A new article at Seeking Alpha attempts to describe why Apple has safety in the tablet market with comparison to commodity vendors like Dell. After that article was submitted, the press revealed more reasons for developers to prefer Apple's ecosystem. Apple will be hard to catch in mobile.
Since Google makes its Android money on advertisement to mobile users, rather than on sales of devices or software, its incentive to make life good for Android developers is rather different than at Apple, which needs people to buy devices and can't retain its market unless its entire ecosystem offers perceived value to users and the developers who serve them. Google hasn't managed to use Apple-like control over users' software experience, instead allowing carriers to continue to dictate upgrade cycles. For example: only just this month, Samsung announced Android 4.0 would come to the Galaxy S II. Seriously? Just now announced availability of an OS released last fall?
Among the factors discussed in connection with the tablet market is the as-yet unreleased Microsoft Windows 8 tablet operating system. As an ARM platform, it won't be able to run desktop applications coded for x86 machines. Presumably Microsoft's business model will be akin to its business model on the desktop: it will sell operating system licenses to tablet manufacturers, and it will sell developer tools to developers. Based on Apple's success in acting as a transaction intermediary at the App Store, Microsoft should be expected to sell to developers its Product Activation feature – repackaged as the exclusive way to run applications on Win8/tablet. Microsoft will almost certainly try to secure subscription fees from users of tablets as it does from users of its console products. I have some theories about how this market will succeed at delivering value to customers, but they're a topic for another day.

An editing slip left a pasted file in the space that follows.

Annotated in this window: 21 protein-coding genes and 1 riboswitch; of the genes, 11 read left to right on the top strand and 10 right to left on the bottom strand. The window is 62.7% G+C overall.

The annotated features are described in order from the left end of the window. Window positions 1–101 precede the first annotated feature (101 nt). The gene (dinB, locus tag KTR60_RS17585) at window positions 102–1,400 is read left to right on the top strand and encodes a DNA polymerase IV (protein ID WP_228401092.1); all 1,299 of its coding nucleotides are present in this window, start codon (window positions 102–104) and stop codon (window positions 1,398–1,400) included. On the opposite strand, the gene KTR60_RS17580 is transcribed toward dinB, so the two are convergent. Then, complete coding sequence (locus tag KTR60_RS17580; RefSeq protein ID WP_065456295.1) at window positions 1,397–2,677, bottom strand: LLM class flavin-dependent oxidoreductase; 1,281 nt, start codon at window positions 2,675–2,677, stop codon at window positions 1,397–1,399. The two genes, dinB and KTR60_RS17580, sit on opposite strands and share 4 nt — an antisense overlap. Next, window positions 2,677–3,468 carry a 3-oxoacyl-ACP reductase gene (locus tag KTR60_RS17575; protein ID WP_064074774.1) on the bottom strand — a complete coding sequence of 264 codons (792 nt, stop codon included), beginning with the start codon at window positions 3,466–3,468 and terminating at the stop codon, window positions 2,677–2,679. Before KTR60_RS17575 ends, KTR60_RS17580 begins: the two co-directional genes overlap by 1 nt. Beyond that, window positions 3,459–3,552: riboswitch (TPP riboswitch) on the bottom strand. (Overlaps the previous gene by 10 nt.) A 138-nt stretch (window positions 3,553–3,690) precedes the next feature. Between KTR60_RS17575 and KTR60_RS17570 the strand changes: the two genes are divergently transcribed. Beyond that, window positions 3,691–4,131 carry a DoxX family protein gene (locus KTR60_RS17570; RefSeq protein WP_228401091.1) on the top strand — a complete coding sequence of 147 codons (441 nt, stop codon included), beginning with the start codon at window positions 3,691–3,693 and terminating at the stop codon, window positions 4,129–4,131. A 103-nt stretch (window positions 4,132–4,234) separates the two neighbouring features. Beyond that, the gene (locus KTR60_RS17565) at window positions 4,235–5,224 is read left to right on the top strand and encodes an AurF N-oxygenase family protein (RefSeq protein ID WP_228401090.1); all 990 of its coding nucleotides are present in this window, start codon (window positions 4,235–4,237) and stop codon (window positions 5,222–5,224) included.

Apple's position in the home entertainment market – which seems to include iPads now – has taken a step forward as AV receivers now support AirPlay from iOS devices and iTunes. Those without built-in support can do what the rest of us do, and plug into the AV receiver's HDMI port a $99 AppleTV, now upgraded to 1080p. This support will definitely be a trend to watch. If we start seeing this in cars' in-dash systems, we'll be able to dispense with some of the awful map controls in manufacturer-supplied GPS systems. Even without AirPlay, some manufacturers are targeting iPhone for in-car infotainment. The fact that iPhone is in specific demand from car manufacturers is an interesting development for a company that fifteen years ago was about to go under because its desktop business hadn't caught on in business. Now, OEMs line up to supply Apple with lower-cost parts through which Apple raises margins over the life of its products. (Some examples of competed-for parts are described in the video appearing here.)
The article at Seeking Alpha lays out the basic argument; these little additions were just a bit late to make the press.